As stated above the pump can be powered from either a sub-C or 1/2 D battery pack. Both packs contain 5 series connected nickel-cadmium cells and a 1.5 ohm current limiting resistor as well as a PTC (positive temperature coefficient) device. These are included in the battery pack to ensure compliance with the intrinsic safety requirements. Three terminals are required to the battery, two for the battery potential and the other as an indicator of the battery pack type. This third pin is connected to the negative terminal of the battery in the case of the 1/2 D battery and open in the sub-C battery pack.
The pump air flow rate is controlled by the microcomputer using a pulse width modulation technique. The flow rate is sensed as function of the state of the pressure switch. To prevent arcing of the contacts of the pressure switch, voltage is only applied to the switch for 10 microseconds at a sample rate of 500 samples per second. This technique takes advantage of the inherent design of the 8049 bidirectional output pin circuit. During the time when a sample is not being taken, the output pin is held at ground potential and is only enabled as necessary to sample the state of the switch. During the on time of the sample pulse the current is limited to approximately 2 milliamps for less than 2 microseconds and then reverts to 50 microamp current level for the remainder of the 10 microsecond sample interval.
The control algorithm is a digital implementation of perfect integration second order control loop with the added sophistication of variable closed loop gain for maximum acquisition of the required pulse width to sustain the desired flow rate. In essence the closed loop system averages the on and off time of the pressure switch and forces the average to be 50%. After acquisition, the loop gain is reduced to minimum to prevent "hunting" when under closed loop control. For fast acquisition either caused by pump load changes or at power-up, the pump reverts to maximum loop gain which effectively increases the rate at which the duty cycle to the motor can change. As the motor speed comes closer to control, the gain is dropped to intermediate levels until absolute control is established. A low flow condition is declared when the duty cycle is forced to 97% and loop control is still not detected.
The pump can be programmed to shut down after a certain period of low flow operation. This period is programmable from 1 second-99 minutes and typically is 2 minutes.
One of the features available in an intelligent digital loop is the ability to remember the motor state after a run interruption. If at the time of turn-off the motor was under control, the duty cycle of the desired flow rate is remembered and this duty cycle is used when the pump is turned on again. This allows the pump to be restarted with a minimum turn on transient. If after a reapplication of power to the motor loop stabilization is not attained within a short period of time, the microcomputer reverts to the acquisition sequence.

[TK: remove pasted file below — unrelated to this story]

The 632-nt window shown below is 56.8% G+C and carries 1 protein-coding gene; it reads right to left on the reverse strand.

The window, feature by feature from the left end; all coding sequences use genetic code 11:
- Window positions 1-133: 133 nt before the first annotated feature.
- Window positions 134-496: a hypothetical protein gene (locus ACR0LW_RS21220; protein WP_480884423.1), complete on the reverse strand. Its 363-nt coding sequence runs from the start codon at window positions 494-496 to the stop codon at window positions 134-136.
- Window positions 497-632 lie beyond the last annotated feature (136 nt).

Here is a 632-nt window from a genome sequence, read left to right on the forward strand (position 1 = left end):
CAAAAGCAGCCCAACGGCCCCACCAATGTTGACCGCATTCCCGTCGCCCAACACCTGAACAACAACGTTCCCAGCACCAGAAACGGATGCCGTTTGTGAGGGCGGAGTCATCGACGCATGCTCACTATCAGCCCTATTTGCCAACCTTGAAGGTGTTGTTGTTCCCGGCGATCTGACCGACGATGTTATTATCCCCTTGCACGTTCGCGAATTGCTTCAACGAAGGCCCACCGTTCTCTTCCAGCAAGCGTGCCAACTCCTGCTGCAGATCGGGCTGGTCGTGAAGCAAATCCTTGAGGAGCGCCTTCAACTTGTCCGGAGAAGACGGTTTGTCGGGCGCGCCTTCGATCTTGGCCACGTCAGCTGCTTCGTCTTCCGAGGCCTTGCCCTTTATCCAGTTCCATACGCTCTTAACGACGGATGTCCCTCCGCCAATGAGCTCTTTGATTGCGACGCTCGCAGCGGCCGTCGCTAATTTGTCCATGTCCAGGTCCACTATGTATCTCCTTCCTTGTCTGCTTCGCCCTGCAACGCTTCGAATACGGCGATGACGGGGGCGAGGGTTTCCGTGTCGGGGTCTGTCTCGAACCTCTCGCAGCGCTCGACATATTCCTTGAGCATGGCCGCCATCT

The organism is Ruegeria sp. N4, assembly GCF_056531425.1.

The duty cycle to the pump motor is variable in steps of 0.1% from 3 to 97%. Since the pulse repetition rate is 20 Hz, this means that the minimum step size is 50 microseconds. The constraints on the control algorithm, in addition to this granularity and repetition rate, were that a real time base must be kept accurately and that the pressure switch must be sampled every 2 milliseconds. These requirements were also dovetailed into the limitations of the 8049 time interrupt subsystem.
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|U.S. Classification||417/38, 73/863.03, 417/411, 73/864.34, 417/43, 73/863.23, 417/63, 417/540|
|International Classification||F04B49/20, F04B49/00, F04B49/08, F04B49/24, G01N1/00, G01N1/24, F04B49/06, G01N1/22|
|Cooperative Classification||F04B49/24, G01N1/24, F04B49/20, F04B49/065, F04B49/08, G01N1/2205|
|European Classification||F04B49/06C, F04B49/08, G01N1/24, G01N1/22B1, F04B49/20, F04B49/24|
|Apr 4, 1985||AS||Assignment|
Owner name: E. I. DUPONT DE NEMOURS AND COMPANY, WILMINGTON, D
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Effective date: 19850401
Owner name: E.I. DU PONT DE NEMOURS AND COMPANY, WILMINGTON, D
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Effective date: 19841107
|Dec 9, 1988||FPAY||Fee payment|
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|Jul 5, 1990||AS||Assignment|
Owner name: AMETEK, INC., NEW YORK
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|Dec 4, 1992||FPAY||Fee payment|
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|Jul 25, 1994||AS||Assignment|
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|Oct 24, 1997||AS||Assignment|